A stroke is sometimes called a brain attack. It is a serious life-threatening medical condition that occurs when the blood supply to part of the brain is cut off.
A “TIA” (or transient ischaemic attack) is sometimes called a 'mini-stroke', because the symptoms are similar to those of a stroke but last a short time and occur because of a temporary lack of blood to part of the brain.
Thanks to the research you help us fund, we are helping more people than ever to survive stroke with better outcomes. Your donations have allowed us to give nearly half a million pounds to research to tackle these conditions.
Last year, across Northern Ireland, nearly 40,000 people were living with stroke and TIA. Almost another 40,000 people here live with Atrial Fibrillation (AF), a type of irregular heart rhythm, which increases the risk of stroke, and there could be as many as 10,000 more people living with AF undiagnosed. Last year, on average, almost three people every day died due to stroke.
Read more about some of the "stroke" research we fund below.
Research you fund will help improve our rehab programme for people who have had a stroke.
Losing mobility in an arm or hand after stroke is a devastating experience that can severely affect the person's ability to take part in everyday activities, and often results in an overall reduced quality of life. Some recovery is possible, and some people may be able regain the use of their arm and hand as a result of therapy they receive in the first three months following their stroke. Many people who have survived a stroke and many stroke professionals feel that more rehab is needed beyond this three months.
Our Post Rehab Exercise Programme (PREP) is a physio exercise programme, based in the community, which successfully helps people rebuild their lives and confidence following a stroke.
Thanks to your support, we have funded Dr Katy Pedlow at the Ulster University, to test the benefit of adding arm exercises to the existing PREP programme. Supporting poeple through PREP to build and improve their mobility in their arm(s), will hopefully improve how they are able to function in their day to day lives. This will have a knock on effect on their quality of life, and on how much support they need, either from their loved ones, or from health services. Your donations help change lives.
Research you fund will help improve therapy for people who have had a stroke
Problems with language, memory and thinking are common after a stroke. These can affect the person’s relationships, and their ability to take part in daily activities. This can have a negative effect on quality of life and on mental wellbeing, leading to anxiety and depression.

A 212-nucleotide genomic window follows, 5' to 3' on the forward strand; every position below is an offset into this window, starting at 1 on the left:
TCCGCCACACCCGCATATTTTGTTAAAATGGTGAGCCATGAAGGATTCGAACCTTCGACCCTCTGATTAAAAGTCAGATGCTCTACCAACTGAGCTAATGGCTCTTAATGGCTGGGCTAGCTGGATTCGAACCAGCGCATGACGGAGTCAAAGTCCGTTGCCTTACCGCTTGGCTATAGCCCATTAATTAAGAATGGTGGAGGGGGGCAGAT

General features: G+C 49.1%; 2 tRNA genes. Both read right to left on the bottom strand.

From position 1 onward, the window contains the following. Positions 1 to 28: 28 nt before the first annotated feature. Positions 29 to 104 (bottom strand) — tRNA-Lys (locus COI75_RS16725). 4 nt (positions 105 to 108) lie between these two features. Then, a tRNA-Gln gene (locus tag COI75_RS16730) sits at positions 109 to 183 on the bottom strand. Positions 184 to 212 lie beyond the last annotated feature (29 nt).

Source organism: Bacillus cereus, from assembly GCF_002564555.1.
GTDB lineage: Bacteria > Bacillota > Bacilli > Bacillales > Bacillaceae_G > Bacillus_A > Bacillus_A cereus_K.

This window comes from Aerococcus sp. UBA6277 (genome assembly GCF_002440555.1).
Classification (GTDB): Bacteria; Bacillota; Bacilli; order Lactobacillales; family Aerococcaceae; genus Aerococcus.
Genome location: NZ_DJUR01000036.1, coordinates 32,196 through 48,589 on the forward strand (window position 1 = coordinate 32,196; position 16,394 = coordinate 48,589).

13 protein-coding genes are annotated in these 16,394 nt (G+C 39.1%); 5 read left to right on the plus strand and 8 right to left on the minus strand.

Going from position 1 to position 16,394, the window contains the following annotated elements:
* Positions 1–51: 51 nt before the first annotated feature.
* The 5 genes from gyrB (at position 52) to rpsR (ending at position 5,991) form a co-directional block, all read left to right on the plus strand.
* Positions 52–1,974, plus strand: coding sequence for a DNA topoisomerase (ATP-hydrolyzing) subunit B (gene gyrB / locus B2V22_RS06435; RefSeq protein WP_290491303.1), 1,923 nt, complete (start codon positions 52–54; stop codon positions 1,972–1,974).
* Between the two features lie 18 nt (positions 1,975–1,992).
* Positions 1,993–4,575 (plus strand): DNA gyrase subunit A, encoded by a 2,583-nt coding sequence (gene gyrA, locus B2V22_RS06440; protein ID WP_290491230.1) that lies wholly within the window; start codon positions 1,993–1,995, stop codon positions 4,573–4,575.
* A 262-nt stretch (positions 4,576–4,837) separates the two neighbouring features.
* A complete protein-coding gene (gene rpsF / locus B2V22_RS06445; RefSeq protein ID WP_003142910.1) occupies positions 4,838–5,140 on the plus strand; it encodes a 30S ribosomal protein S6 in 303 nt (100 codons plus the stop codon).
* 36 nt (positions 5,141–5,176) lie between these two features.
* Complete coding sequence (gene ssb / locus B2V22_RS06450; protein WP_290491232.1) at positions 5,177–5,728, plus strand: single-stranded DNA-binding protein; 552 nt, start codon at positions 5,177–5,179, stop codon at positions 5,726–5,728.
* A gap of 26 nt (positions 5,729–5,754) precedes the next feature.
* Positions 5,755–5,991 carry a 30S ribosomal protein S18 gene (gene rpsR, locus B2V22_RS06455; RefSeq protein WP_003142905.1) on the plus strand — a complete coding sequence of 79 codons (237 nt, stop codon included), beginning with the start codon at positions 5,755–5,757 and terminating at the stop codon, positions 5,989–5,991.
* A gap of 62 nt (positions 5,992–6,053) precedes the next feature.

Many psychological therapies are not always suitable for stroke survivors if their cognitive problems are severe, and it is still not clear what therapies works best.
Thanks to you, we have funded Dr Noleen McCorry at Queen's University, Belfast, to test whether a type of therapy, called Acceptance and Commitment Therapy (ACT), can be modified to better suit stroke survivors who have cognitive issues.
Suitable therapies for people who have had a stroke with cognitive problems are limited. This means that stroke survivors may not be getting the right amount or type of support that they actually need. Developing a therapy that works for these people and their families and carers helps make sure that we are supporting them as we should be. This, in turn, would help improve their quality of life and psychological wellbeing.
Research you fund will help people make healthy lifestyle choices that will reduce their chances of stroke
All of us find it difficult to make and maintain lifestyle changes, whether it be in our diet or exercise, or some other area. This is despite it being of benefit to our health. In the same way, many of us need help in making and maintaining lifestyle changes that reduce our risk of heart disease or stroke.
We have funded Professor Michael Donnelly and his colleagues at Queen’s University, Belfast to refine and improve “SHARE-D”, a tool used by health professionals and patients to make lifestyle changes that could help prevent heart disease and stroke.
Professor Donnelly carried out earlier research that showed that patients felt that SHARE-D helped them make meaningful decisions about their health. Health professionals were also positive about the tool, but because of workloads, asked for a simplified version of the tool that could be used quickly, for everyday use.
By creating a simplified version, the researchers will create a useful tool that professionals will have time to use, and that patients will still benefit from. A simplified version also means the widest possible number of people will be able to use the tool to help them make realistic, manageable, health changes. If changes are realistic and manageable, then healthier choices are more likely to be kept in the long term. As a result, healthier choices become healthier lifestyles, and this in turn will help reduce the chances of heart disease and stroke.